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August 05, 2008

Cyber Seminar asks: Must some people starve to produce bio fuel for the West?

With soaring food prices world wide, poor segments of societies across Africa are finding it increasingly difficult to afford food for survival. Demand for bio fuel in western countries has lead to investment in land for bio fuel production by large companies across the continent.

Is bio fuel production in Africa an opportunity to combat hunger and starvation or is it taking land away from much needed food production to the detriment of the poor on the continent? Join in the Cyber Seminar and discuss the impact of bio fuel production on the Food Crisis in Africa.

The Cyber Seminar is a virtual seminar - a forum for participants all over the world to engage with each other and with panellists from academia, politics and civil society on issues of current interest to Africa.

For the upcoming session, the topic is the consequences and reasons for the mounting food crisis on the access to food for people in Sub Saharan Africa. Why is food becoming less accessible for the poorest segments of society? Why are African countries with considerable agricultural landmasses producing crops for export whilst importing expensive food?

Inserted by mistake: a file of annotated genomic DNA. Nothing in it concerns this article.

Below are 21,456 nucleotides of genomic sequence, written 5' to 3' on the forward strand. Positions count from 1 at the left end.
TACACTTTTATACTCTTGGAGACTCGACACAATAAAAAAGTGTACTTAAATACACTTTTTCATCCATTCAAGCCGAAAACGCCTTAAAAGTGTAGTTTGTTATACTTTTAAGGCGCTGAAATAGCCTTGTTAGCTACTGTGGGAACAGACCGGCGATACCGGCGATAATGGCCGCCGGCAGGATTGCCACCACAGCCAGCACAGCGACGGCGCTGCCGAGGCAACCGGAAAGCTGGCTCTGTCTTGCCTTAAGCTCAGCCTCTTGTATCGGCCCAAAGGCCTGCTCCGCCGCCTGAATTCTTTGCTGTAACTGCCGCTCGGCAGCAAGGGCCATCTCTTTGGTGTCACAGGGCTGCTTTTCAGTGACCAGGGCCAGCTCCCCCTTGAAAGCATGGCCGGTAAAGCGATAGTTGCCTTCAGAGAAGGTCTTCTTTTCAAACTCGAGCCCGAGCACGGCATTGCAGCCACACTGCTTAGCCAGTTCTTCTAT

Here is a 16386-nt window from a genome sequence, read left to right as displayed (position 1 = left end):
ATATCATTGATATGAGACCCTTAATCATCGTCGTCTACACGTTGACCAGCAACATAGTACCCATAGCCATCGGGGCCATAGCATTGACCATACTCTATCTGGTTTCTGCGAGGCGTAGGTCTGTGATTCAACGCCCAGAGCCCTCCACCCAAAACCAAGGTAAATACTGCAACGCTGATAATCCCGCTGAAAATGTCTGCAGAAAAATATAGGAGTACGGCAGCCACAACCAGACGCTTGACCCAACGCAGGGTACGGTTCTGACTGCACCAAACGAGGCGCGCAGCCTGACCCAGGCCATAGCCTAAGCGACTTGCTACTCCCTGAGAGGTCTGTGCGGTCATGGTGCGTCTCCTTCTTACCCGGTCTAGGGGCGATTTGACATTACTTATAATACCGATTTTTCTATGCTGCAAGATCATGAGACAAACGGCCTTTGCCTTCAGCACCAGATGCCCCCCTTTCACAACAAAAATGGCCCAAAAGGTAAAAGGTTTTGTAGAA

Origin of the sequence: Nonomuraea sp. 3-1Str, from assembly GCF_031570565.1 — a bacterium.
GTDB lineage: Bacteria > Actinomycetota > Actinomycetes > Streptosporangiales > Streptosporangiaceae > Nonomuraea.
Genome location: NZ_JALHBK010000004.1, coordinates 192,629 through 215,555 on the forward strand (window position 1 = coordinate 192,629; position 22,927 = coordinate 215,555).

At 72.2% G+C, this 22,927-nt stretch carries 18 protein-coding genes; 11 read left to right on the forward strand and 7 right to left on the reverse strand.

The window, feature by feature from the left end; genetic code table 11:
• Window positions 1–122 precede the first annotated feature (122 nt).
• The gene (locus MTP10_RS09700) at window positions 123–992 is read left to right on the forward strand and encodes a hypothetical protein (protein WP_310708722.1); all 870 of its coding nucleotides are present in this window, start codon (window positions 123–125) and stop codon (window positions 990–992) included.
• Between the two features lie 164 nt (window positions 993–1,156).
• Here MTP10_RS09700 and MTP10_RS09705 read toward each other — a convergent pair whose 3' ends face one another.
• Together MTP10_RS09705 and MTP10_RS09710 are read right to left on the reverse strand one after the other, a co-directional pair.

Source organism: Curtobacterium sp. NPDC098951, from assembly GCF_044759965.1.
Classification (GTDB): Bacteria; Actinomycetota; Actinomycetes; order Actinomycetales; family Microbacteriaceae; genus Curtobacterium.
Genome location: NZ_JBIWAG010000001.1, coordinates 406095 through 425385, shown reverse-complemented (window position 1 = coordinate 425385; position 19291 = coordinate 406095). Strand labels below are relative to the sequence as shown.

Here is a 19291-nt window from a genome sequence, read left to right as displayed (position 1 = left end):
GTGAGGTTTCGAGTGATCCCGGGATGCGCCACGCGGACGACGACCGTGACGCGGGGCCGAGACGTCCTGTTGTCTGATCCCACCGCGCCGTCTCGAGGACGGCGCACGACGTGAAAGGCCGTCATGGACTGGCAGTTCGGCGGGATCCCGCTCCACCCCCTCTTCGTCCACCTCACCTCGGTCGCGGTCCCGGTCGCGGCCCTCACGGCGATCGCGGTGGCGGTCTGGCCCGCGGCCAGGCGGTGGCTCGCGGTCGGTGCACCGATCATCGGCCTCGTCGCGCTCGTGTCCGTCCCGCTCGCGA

Participate in the Cyber Seminar organized by the Norwegian Council for Africa on Thursday the 7th and engage with African Experts on the topic.

Bakari Sadid Nyari, Vice Chairman of Regional Advisory and Information Network Systems (RAINS) in Ghana and

Paul Mbole from NCA (The Norwegian Church Aid) and ZERO (Zero Emission Resource Organisation) in Nairobi, Kenya.

Place: World Wide Web
Date: August 7th
Time: 15.00 - 17.00 local time Norway (GMT + 1). You may log in and out of the debate as you wish.

The Norwegian Council for Africa works to promote economic, political and social justice in - and for - Africa. We seek to achieve this goal through the dissemination of accurate, fair and unbiased information. Vital to this endeavour is the promotion of African voices and sources of information.

The facts of the food crisis in numbers:

- High food prices entail a daily struggle for more than 2 billion people globally.
- An estimated 100 million people have fallen into poverty in the last 2 years.
- Poor families now spend up to 80% of their budget on food.
- 30 million people face hunger and even death by starvation in Sub Saharan Africa.
- 21 out of 36 countries in food security crisis are in Sub Saharan Africa.
- Sub Saharan Africa imports 45% of its wheat and 84% of its rice.
- Wheat prices are up 120%, rice prices are up 75%.
- An estimated 100 million tonnes of grain per year are being redirected from food to fuel globally.
- Filling a tank of an average car with bio fuel, amounts to the same amount of maize as an average African consumes in a year.

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